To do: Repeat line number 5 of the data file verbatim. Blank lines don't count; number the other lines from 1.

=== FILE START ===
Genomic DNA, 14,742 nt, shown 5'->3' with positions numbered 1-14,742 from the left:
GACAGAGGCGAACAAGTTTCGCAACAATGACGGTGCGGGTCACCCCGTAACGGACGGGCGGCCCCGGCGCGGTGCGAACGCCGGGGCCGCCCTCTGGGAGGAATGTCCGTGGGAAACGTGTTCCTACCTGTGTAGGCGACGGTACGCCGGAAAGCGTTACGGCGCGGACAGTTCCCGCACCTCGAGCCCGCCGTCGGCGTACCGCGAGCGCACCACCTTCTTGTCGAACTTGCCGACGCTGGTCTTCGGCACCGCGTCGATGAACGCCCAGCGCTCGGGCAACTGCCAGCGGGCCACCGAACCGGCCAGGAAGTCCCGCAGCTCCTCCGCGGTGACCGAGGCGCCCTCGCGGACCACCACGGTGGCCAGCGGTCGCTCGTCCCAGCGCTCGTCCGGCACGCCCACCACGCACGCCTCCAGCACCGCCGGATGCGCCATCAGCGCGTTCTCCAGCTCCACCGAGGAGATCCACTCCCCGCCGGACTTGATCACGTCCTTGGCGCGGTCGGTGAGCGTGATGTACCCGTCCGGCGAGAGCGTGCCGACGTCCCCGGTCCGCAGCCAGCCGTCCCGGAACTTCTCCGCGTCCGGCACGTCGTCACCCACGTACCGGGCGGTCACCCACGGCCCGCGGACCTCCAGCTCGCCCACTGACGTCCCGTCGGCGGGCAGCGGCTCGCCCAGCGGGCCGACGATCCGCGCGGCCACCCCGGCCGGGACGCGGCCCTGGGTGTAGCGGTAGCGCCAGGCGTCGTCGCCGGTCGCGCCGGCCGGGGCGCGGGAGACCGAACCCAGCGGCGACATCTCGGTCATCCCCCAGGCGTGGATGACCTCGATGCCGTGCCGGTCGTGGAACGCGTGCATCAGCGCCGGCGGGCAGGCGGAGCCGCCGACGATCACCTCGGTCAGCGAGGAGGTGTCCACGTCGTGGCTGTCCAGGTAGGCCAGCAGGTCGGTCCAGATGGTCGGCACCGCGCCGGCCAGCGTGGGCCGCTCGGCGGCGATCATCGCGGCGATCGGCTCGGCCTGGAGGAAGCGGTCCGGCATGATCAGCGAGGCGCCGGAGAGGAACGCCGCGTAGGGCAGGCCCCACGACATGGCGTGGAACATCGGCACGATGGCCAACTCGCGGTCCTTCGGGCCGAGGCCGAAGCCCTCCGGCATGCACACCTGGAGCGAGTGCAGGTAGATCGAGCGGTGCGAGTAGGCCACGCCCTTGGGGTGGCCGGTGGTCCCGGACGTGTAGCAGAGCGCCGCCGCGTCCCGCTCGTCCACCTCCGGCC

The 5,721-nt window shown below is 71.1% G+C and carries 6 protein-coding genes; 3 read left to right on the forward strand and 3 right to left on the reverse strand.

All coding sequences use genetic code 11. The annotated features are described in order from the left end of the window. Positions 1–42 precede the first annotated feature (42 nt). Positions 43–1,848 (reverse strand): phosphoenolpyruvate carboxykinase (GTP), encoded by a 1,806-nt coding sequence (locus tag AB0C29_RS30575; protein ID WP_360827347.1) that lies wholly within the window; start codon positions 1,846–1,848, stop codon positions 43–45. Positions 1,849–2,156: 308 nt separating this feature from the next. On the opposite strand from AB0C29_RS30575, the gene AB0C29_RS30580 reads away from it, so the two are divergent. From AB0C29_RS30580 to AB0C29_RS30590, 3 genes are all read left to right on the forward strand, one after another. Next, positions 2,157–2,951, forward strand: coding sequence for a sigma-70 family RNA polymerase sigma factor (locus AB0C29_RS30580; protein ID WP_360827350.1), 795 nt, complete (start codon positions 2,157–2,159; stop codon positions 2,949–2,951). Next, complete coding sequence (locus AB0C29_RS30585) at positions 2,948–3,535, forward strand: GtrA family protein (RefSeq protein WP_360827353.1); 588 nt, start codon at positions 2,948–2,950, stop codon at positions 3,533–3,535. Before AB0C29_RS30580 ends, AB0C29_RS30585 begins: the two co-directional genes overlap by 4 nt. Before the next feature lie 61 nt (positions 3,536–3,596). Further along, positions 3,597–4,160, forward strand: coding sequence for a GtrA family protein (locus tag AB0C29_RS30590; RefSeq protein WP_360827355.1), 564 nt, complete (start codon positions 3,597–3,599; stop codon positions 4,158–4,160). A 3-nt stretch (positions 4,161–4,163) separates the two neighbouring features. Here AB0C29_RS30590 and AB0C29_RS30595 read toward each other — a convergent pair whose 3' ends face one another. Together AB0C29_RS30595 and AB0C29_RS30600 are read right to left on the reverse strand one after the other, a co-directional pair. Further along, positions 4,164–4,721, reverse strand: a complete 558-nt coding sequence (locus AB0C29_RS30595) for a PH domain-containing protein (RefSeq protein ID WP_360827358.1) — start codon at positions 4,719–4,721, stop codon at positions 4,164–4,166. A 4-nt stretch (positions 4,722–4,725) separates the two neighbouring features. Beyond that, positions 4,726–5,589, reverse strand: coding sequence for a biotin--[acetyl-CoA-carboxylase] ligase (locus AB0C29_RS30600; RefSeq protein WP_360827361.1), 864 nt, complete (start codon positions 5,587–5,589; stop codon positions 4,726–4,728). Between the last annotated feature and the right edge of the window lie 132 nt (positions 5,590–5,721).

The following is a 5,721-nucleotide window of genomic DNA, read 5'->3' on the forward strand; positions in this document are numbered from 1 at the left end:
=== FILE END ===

The following is a 5,721-nucleotide window of genomic DNA, read 5'->3' on the forward strand; positions in this document are numbered from 1 at the left end: